14-15 November 2018
|European Case Law Identifier:||ECLI:EP:BA:2016:T028113.20160824|
|Date of decision:||24 August 2016|
|Case number:||T 0281/13|
|IPC class:||C07C 51/235
|Language of proceedings:||EN|
|Download and more information:||
|Title of application:||METHOD FOR PRODUCING ACRYLIC ACID|
|Applicant name:||Nippon Shokubai Co.,Ltd.|
|Opponent name:||ARKEMA FRANCE|
|Relevant legal provisions:||
|Keywords:||Grounds for opposition - insufficiency of disclosure (no)
Inventive step (yes)
Inventive step - non-obvious alternative
Summary of Facts and Submissions
I. The Appellant (Opponent) lodged an appeal against the decision of the Opposition Division rejecting the opposition against the European patent No. 1 710 227 which was granted on the basis of eight claims, claim 1 of which reading as follows:
"1. A process for producing acrylic acid, comprising the steps of:
subjecting glycerol in the form of an aqueous glycerol solution having a water content of no more than 50% by weight to a dehydration reaction in which said glycerol is used as a raw material in a gas phase; and then applying a gas phase oxidation reaction to a gaseous reaction product formed by the dehydration reaction."
II. Notice of opposition had been filed by the Appellant requesting revocation of the patent in suit in its entirety on the grounds of lack of novelty and inventive step (Article 100(a) EPC), and insufficient disclosure (Article 100(b) EPC). Inter alia the following documents were submitted in the opposition proceedings:
(1) US-A-2 042 224,
(2) Acrylic Acid/Acrylates, Chem Systems, 00/01-7, May 2001, pages 17 to 25,
(3) US-A-5 387 720,
(6) "Methanolyse des huiles végétales", L'Actualité Chimique, November-December 2002, pages 64 to 69, and
(7) WO-A-2006/114506, pages 19 and 20.
III. The Opposition Division did not admit the trial reports filed by the Appellant on 5 October 2012 (documents (9) and (10)) into the proceedings, since they were filed about four weeks before the oral proceedings, thus not given sufficient time to the Respondent to carry out counter-experiments.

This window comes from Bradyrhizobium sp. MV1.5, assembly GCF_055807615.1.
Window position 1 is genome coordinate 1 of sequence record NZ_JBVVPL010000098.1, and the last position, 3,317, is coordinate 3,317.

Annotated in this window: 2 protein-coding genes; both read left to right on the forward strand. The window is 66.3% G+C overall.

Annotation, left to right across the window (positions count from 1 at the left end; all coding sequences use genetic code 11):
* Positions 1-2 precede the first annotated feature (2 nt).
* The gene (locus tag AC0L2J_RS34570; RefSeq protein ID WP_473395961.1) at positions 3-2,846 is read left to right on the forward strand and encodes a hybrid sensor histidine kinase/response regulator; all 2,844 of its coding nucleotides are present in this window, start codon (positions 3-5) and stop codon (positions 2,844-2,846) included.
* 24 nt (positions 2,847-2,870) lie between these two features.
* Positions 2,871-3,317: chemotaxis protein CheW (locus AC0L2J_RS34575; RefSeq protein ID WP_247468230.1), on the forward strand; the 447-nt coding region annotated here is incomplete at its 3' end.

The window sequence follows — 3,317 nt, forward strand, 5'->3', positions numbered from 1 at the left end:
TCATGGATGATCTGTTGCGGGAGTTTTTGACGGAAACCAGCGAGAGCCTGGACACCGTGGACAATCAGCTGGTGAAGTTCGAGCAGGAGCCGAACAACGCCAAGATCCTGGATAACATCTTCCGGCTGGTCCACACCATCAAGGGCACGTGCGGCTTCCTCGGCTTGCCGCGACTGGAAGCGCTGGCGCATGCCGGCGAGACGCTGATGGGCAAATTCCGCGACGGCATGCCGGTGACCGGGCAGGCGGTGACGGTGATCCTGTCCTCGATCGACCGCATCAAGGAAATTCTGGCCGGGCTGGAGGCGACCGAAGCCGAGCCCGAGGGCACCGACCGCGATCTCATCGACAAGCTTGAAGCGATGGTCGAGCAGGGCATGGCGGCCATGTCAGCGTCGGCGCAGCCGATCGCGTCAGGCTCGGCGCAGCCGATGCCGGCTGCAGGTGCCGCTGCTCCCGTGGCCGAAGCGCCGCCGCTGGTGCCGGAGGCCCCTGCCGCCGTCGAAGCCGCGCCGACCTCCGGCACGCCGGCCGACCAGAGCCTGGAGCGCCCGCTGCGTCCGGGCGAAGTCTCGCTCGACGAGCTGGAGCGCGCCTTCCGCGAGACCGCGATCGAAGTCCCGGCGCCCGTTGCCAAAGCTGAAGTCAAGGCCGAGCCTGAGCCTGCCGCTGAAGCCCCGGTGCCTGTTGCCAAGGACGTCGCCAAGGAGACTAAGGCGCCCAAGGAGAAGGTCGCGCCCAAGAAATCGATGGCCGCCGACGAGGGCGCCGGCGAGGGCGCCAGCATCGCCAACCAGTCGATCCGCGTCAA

The attempts by the Appellant to repeat the examples of the patent-in-suit described in documents (7) and in the further trial filed with a letter dated 30 May 2011 (document (8)) were not carried out as described in the patent-in-suit. Therefore the Appellant did not demonstrate that the invention was insufficiently disclosed. The subject-matter of claim 1 was novel over document (1), since this document did not disclose an aqueous glycerol solution having a water content of not more than 50% by weight. Document (2) which disclosed a process for producing acrylic acid by the oxidation of propylene was the closest prior art to the invention. The technical problem was the provision of an alternative process for producing acrylic acid starting from renewable materials. The solution was the process of claim 1 characterized in that a dehydration reaction is applied in which glycerol is used as raw material in a gas phase, wherein glycerol in aqueous solution having a water content of no more than 50% by weight is subjected to the dehydration reaction. Document (2) did not contain any pointer to using glycerol as starting material for producing acrylic acid, let alone to using glycerol in the form of an aqueous glycerol solution having a water content of no more than 50% by weight. Document (3) disclosed a process for preparing acrolein by dehydration of aqueous glycerol either in the liquid or in the gas phase. This document pointed to condensing the gaseous acrolein reaction product and purifying it by distillation or fractional condensation and did not contain any hint to using the gaseous reaction product obtained from the dehydration reaction directly for the oxidation to acrylic acid. Hence, the subject-matter of claim 1 involved an inventive step.
IV. According to the Appellant documents (9) and (10) should be admitted into the proceedings. They had been filed in due time in order to support the Appellant's arguments. Document (9) showed that the means used to heat had no influence upon the yield while document (10) showed that the water content of the aqueous glycerol solution was not an essential feature of the claimed process.